Monday, August 29, 2016

Inside Michael Jackson's abandoned Neverland Ranch

Neverland Valley Ranch in Los Olivos, California, was Michael Jackson's home for 17 years. The King of Pop fell in love with the ranch when he first visited it while Paul McCartney was staying there back in the 80's. He later purchased it in 1988 for a sum variously reported to be 16.5 to 30 million US dollars. 

Inside the 3,000 acres ranch, named by Michael Jackson after the fantasy island in the story of Peter Pan, the King of Pop built a private amusement park, two railroads, and a zoo. The amusement park featured a Ferris wheel, Carousel, Zipper, Octopus, Pirate Ship, Wave Swinger, Super Slide, roller coaster, bumper cars, and an amusement arcade. Inside his mansion, Michael Jackson displayed his extensive art collection. The master closet also contained a secret safe room for security. 

When in 2003 Michael Jackson was charged with multiple counts of molesting a minor (charges were later dropped), the Neverland Ranch was searched multiple times by police. As a result, Jackson stated he would never live at the property again as he no longer considered the ranch a home. By 2006, the facilities were closed and most of the staff were dismissed.

In 2007, foreclosure proceedings commenced against Neverland Ranch, however Michael Jackson remained the majority stake holder of the property. Until his death in 2009, the King of Pop came close to losing ownership of the ranch multiple times due to debt. 

After Michael Jackson's death, the Neverland ranch has remained closed and has fallen into disrepair. The state of California was interested at some point to buy the ranch but those plans fell through. Today, the ranch is being sold for an asking price of 100 million dollars.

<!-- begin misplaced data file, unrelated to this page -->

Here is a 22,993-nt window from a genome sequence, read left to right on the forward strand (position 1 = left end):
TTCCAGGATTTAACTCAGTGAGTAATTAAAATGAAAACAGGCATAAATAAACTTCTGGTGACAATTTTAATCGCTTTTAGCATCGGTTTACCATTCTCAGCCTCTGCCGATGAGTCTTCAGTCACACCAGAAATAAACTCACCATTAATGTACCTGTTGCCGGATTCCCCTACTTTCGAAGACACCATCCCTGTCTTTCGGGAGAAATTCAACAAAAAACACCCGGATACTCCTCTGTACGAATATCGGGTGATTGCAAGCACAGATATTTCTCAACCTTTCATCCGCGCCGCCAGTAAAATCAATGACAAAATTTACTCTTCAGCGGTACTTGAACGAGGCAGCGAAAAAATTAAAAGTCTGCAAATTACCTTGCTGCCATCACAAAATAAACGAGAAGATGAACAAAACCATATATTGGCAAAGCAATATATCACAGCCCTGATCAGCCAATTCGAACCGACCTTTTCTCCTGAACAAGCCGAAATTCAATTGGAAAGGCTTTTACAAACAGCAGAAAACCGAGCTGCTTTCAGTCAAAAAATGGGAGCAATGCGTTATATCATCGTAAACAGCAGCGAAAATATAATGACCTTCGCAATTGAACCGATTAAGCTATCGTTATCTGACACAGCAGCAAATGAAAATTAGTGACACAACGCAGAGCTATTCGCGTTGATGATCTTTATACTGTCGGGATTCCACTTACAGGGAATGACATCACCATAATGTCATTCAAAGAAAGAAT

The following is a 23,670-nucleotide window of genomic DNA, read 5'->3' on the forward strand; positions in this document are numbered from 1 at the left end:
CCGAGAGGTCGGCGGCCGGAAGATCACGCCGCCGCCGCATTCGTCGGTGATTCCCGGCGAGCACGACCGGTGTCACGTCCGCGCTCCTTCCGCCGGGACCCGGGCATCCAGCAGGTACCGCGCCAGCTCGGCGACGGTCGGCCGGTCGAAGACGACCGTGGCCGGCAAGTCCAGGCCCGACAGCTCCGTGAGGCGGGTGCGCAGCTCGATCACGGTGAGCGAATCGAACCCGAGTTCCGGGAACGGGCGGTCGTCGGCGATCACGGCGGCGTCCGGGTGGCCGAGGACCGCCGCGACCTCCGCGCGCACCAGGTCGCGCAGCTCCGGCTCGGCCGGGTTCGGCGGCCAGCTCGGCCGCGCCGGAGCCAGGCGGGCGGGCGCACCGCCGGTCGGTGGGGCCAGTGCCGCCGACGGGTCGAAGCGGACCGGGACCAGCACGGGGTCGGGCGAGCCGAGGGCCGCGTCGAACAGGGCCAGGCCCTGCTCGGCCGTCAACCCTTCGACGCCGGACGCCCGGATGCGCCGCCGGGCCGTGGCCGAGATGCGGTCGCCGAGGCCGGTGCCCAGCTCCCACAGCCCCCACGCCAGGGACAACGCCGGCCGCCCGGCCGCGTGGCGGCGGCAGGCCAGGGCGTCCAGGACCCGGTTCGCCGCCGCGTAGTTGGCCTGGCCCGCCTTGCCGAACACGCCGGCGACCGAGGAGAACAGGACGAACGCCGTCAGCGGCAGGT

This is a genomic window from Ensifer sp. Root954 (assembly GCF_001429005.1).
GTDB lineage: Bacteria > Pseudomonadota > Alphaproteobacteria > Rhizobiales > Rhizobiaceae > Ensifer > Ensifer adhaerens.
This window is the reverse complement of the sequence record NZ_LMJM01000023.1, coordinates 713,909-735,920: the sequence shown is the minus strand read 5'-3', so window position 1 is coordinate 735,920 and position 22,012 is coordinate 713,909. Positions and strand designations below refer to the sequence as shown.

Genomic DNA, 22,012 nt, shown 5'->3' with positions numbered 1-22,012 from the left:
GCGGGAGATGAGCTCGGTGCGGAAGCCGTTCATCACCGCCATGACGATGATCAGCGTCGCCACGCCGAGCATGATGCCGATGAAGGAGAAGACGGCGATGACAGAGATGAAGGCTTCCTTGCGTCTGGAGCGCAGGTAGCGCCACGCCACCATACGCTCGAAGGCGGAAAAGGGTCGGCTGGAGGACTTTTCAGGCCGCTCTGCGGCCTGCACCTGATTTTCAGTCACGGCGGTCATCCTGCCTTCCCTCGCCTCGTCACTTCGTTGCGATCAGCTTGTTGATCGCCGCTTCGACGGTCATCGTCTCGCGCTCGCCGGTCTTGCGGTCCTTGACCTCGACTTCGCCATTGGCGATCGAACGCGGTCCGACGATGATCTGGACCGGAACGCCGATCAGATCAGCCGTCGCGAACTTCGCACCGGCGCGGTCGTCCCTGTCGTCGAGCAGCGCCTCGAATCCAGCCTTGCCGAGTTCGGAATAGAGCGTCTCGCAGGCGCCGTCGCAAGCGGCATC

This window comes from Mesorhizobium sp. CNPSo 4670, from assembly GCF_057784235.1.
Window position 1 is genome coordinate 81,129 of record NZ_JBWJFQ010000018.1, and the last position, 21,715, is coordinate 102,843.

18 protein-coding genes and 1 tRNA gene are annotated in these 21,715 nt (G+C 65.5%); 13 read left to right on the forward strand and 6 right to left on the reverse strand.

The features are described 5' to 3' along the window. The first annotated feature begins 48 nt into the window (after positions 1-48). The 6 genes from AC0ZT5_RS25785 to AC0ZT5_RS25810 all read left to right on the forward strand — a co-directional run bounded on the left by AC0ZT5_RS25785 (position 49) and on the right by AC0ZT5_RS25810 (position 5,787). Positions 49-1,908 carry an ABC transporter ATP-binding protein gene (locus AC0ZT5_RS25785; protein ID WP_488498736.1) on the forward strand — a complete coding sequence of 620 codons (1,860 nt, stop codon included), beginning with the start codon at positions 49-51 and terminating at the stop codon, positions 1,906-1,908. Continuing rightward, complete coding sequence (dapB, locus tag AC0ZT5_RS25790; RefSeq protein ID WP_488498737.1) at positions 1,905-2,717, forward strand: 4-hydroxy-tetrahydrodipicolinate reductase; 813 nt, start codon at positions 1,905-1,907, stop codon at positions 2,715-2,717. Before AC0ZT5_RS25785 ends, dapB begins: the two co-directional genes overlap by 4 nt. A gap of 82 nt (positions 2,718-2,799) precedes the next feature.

For more deserted places, LIKE US on Facebook and FOLLOW US on twitter

Thursday, August 25, 2016

The abandoned bathtubs of an Indian city

Gurgaon, is a relatively new and largely privately developed city in northern India and it is littered with bathtubs. A visitor can observe abandoned bathtubs, everywhere: On sidewalks, under trees, in piles of rubble, left at intersections. Some have been converted into plant pots while other have been used as storehouses by street vendors. 

Gurgaon resident Namrata Mehta explains on the site that bathtubs are being installed in all new houses and apartments in the city as they are considered "an epitome of luxury" and increase their rental or resale value. However, people who buy houses in Gurgaon are ensuring they fit their lifestyles and needs and they do so by replacing the tiles, kitchen walls, or toilets provided by the developer, with new ones.

And like that, new abandoned bathtubs end up in the streets of Gurgaon every day.

Monday, August 22, 2016

An abandoned socialist textile factory in Hungary

This abandoned textile factory was co-founded in 1922 by Elberfelder Textilwerke and the Leipzig Kammgarnspinnerei Stöhr Co, in Budapest, capital of Hungary. The new industry, called Domestic Worsted Spinning and Weaving Factory Ltd., produced worsted wool of ultra-fine quality. The factory survived World War II with only a few direct bomb hits and later became the largest socialist wool plant in the country. 

The factory though didn't survive the fall of the Soviet Union. The textile business was privatized in 1990 and liquidated a few years later. Since then, some factory buildings have been rented by smaller enterprises. However, the large factory building has remained abandoned for years.